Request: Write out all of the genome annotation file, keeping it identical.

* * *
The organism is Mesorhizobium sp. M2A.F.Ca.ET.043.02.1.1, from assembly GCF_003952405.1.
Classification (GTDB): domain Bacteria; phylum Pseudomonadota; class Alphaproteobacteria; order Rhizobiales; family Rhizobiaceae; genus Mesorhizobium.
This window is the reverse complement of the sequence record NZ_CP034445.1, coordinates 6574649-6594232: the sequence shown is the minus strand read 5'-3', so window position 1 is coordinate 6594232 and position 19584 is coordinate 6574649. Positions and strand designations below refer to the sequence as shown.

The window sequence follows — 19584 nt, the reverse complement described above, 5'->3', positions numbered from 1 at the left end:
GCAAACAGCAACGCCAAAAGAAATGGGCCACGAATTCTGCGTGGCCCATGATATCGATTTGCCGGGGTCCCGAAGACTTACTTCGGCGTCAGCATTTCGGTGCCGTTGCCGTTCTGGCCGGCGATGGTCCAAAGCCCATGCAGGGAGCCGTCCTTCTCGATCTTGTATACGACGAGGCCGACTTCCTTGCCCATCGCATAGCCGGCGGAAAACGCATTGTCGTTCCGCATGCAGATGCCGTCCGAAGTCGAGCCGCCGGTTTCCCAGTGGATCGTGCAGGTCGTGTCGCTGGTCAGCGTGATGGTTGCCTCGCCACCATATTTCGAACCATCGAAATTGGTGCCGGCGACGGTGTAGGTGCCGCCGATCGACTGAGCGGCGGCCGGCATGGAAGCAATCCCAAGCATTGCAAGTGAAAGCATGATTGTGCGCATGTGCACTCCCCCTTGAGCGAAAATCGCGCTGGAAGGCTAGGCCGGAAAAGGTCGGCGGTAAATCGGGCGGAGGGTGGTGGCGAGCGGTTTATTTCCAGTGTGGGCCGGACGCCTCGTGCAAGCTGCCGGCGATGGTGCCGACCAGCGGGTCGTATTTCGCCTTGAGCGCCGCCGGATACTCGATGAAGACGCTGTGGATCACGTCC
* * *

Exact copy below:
The organism is Mesorhizobium sp. M2A.F.Ca.ET.043.02.1.1, from assembly GCF_003952405.1.
Classification (GTDB): domain Bacteria; phylum Pseudomonadota; class Alphaproteobacteria; order Rhizobiales; family Rhizobiaceae; genus Mesorhizobium.
This window is the reverse complement of the sequence record NZ_CP034445.1, coordinates 6574649-6594232: the sequence shown is the minus strand read 5'-3', so window position 1 is coordinate 6594232 and position 19584 is coordinate 6574649. Positions and strand designations below refer to the sequence as shown.

The window sequence follows — 19584 nt, the reverse complement described above, 5'->3', positions numbered from 1 at the left end:
GCAAACAGCAACGCCAAAAGAAATGGGCCACGAATTCTGCGTGGCCCATGATATCGATTTGCCGGGGTCCCGAAGACTTACTTCGGCGTCAGCATTTCGGTGCCGTTGCCGTTCTGGCCGGCGATGGTCCAAAGCCCATGCAGGGAGCCGTCCTTCTCGATCTTGTATACGACGAGGCCGACTTCCTTGCCCATCGCATAGCCGGCGGAAAACGCATTGTCGTTCCGCATGCAGATGCCGTCCGAAGTCGAGCCGCCGGTTTCCCAGTGGATCGTGCAGGTCGTGTCGCTGGTCAGCGTGATGGTTGCCTCGCCACCATATTTCGAACCATCGAAATTGGTGCCGGCGACGGTGTAGGTGCCGCCGATCGACTGAGCGGCGGCCGGCATGGAAGCAATCCCAAGCATTGCAAGTGAAAGCATGATTGTGCGCATGTGCACTCCCCCTTGAGCGAAAATCGCGCTGGAAGGCTAGGCCGGAAAAGGTCGGCGGTAAATCGGGCGGAGGGTGGTGGCGAGCGGTTTATTTCCAGTGTGGGCCGGACGCCTCGTGCAAGCTGCCGGCGATGGTGCCGACCAGCGGGTCGTATTTCGCCTTGAGCGCCGCCGGATACTCGATGAAGACGCTGTGGATCACGTCC